New pericytes in brain tumor blood-vessels originate from a previously unrecognized pericyte progenitor
Project-synopsis: We found that pericytes strongly contribute to neoangiogenesis in glioblastomas (GBM). In physiology pericytes are essential for maintaining the stability of CNS blood-vessels and the blood-brain-barrier. They are closely associated with endothelia and can be identified by a set of markers. New pericytes are required during neo-angiogenesis but how pericytes are generated in CNS neoplasms is unknown. We observed that new, mature pericytes in GBM largely originate from a newly identified precursor cell-type. These precursors are characterized as pericyte marker-negative cells of non-hematopoietic origin, which are distant from blood-vessels and highly proliferative. Lineage ablation of pericyte precursors in brain tumor models showed that they are necessary to generate new, mature pericytes supporting tumor expansion. In our current project funded by the Anni-Hofmann-Stiftung we investigate how pericyte precursors control vascular plasticity and how we can therapeutically target pericyte precursors in GBM.
Project-description: Malignant gliomas, like glioblastoma (GBM), represent the majority of primary CNS neoplasms. GBM are treatment refractory, invasive and highly angiogenic tumours1. To define new prognostic and treatment criteria GBM was systematically studied by “The Cancer Genome Atlas” (TCGA) project and others2. The TCGA dataset indicates aberrations in several key signal transduction pathways driving gliomagenesis and shows that GBM comprises separate tumour-subtypes, which differ in prognosis and treatment characteristics3,4. The most commonly defined genetic subclasses for IDHwt GBM are termed proneural, classical or mesenchymal. The mesenchymal subtype is associated with high therapy-resistance while the proneural subtype appears to be more sensitive to anti-angiogenic therapies5. These trancriptomal subtypes give an explanation for the large inter-individual heterogeneity of GBM patients and provide (relatively broad) criteria for patient-stratification in clinical trials2. The small number of successful GBM trials6,7 (where stratification schemes were applied) and the large number of failed clinical studies (where predictive markers were not available as reviewed by Jue et al. 20158) firmly suggest that stratification of patients into prospective responders and non-responders is a prerequisite for treatment planning in neuro-oncology. Furthermore, since anti-angiogenic treatments are applied subsequent to neurosurgery it will be important to address the impact of anti-angiogenic regimen in preventing tumour-relapse. Most importantly, new targets for anti-angiogenesis are urgently needed which can support clinically established schedules to suppress GBM vascularisation.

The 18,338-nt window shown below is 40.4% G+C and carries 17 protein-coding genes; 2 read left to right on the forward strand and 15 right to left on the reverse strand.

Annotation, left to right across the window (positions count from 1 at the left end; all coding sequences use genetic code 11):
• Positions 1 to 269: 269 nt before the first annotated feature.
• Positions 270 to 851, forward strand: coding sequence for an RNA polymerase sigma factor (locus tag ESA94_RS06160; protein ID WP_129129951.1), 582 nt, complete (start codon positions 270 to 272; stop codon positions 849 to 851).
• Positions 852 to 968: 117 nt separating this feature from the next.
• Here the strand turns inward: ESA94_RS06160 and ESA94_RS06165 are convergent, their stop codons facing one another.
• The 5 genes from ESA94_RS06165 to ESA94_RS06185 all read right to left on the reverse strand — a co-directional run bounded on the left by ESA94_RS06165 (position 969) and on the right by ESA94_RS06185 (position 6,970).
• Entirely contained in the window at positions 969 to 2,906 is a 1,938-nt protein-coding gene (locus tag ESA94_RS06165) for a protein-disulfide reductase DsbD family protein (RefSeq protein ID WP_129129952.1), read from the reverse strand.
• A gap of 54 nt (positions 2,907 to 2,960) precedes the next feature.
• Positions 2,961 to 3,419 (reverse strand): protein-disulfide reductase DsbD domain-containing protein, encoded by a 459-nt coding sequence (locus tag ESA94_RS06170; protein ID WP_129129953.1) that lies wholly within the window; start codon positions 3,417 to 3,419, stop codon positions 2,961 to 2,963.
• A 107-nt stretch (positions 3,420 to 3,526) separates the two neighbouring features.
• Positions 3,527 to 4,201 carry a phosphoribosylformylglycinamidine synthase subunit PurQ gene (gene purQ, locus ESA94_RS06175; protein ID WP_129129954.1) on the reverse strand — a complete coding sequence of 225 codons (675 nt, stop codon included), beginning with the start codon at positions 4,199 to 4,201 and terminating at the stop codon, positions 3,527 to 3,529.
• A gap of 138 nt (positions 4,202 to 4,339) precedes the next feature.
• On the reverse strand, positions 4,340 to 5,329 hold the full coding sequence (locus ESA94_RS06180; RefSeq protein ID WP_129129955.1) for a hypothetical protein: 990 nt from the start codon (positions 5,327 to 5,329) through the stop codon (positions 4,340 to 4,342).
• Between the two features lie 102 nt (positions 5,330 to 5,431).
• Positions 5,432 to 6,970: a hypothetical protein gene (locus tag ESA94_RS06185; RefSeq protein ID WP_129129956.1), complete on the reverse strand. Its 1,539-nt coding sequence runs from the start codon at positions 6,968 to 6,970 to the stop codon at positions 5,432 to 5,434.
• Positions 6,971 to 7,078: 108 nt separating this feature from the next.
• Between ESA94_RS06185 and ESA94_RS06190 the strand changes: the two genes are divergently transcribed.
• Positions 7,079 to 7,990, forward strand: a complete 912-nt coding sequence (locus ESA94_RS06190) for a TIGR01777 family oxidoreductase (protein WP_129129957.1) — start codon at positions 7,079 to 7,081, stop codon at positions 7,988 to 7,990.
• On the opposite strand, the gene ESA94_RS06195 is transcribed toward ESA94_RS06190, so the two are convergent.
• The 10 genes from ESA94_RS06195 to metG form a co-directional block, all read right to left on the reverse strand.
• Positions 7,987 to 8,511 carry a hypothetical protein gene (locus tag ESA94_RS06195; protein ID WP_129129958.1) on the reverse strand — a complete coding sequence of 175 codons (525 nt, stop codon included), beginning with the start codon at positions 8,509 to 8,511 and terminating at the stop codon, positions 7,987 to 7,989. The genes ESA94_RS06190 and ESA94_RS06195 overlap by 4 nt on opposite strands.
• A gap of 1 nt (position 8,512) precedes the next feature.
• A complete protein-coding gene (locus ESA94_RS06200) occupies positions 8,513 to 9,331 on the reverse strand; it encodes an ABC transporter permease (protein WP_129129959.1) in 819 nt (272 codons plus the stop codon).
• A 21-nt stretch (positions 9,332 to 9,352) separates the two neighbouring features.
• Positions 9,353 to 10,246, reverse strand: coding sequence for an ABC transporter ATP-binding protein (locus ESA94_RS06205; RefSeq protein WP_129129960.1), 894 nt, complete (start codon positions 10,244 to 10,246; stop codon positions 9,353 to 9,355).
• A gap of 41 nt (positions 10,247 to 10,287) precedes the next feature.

We identified the process of pericyte-formation and expansion as an excellent therapeutic target for anti-angiogenesis in GBM. Pericytes are a vital part of the neurovascular unit and regulate the architecture, plasticity, permeability and tone of brain microvessels 9. It was speculated that mature pericytes in the adult brain may generate new pericytes during vascular remodeling, but this has not been shown 10. Alternatively, it was proposed that progenitor cells from the hematopoietic system contribute new pericytes to the ischemic 11 or neoplastic 12-15 brain. Uncovering the origin of newly established pericytes is of considerable neuroscientific and clinical interest as this can provide ways to modulate pericyte numbers in disease and to improve the outcome of different neuropathologies 16,17 including malignant brain tumors (gliomas; GBM)18,19. Mature pericytes are defined by their anatomical localization in close apposition to endothelial cells and also by expression of a range of pericyte-markers including platelet-derived growth factor-B (PDGFR-B), desmin, neural/glia antigen-2 (NG2) 9,10 or CD146 20. Using a new transgenic model we obtained data suggesting that pericyte precursors generate new pericytes in GBM. Pericyte precursors acquired markers and morphology of mature pericytes only in advanced tumors while the vast majority of these precursor cells in early tumor stages was neither associated with the vasculature nor did they express a set of pericyte markers. Our data from genetic and phenotypic studies on these traced cells suggest that a previously unidentified, pericyte precursor cell population of non-hematopoietic origin is important for angiogenesis in CNS neoplasms and can constitute a new target for anti-angiogenic regimen in GBM. In our project funded by the Anni-Hofmann-Stiftung we will explore: 1. If neoangiogenesis is driven by pericyte precursors in all GBM-subtypes – or if this is a GBM-subset-specific phenomenon (which would require identification of stratification-markers for therapeutic targeting); 2. If pericyte-precursor supported neoangiogenesis is relevant during GBM-relapse; 3. If pericyte precursors are abundant in different human GBM.
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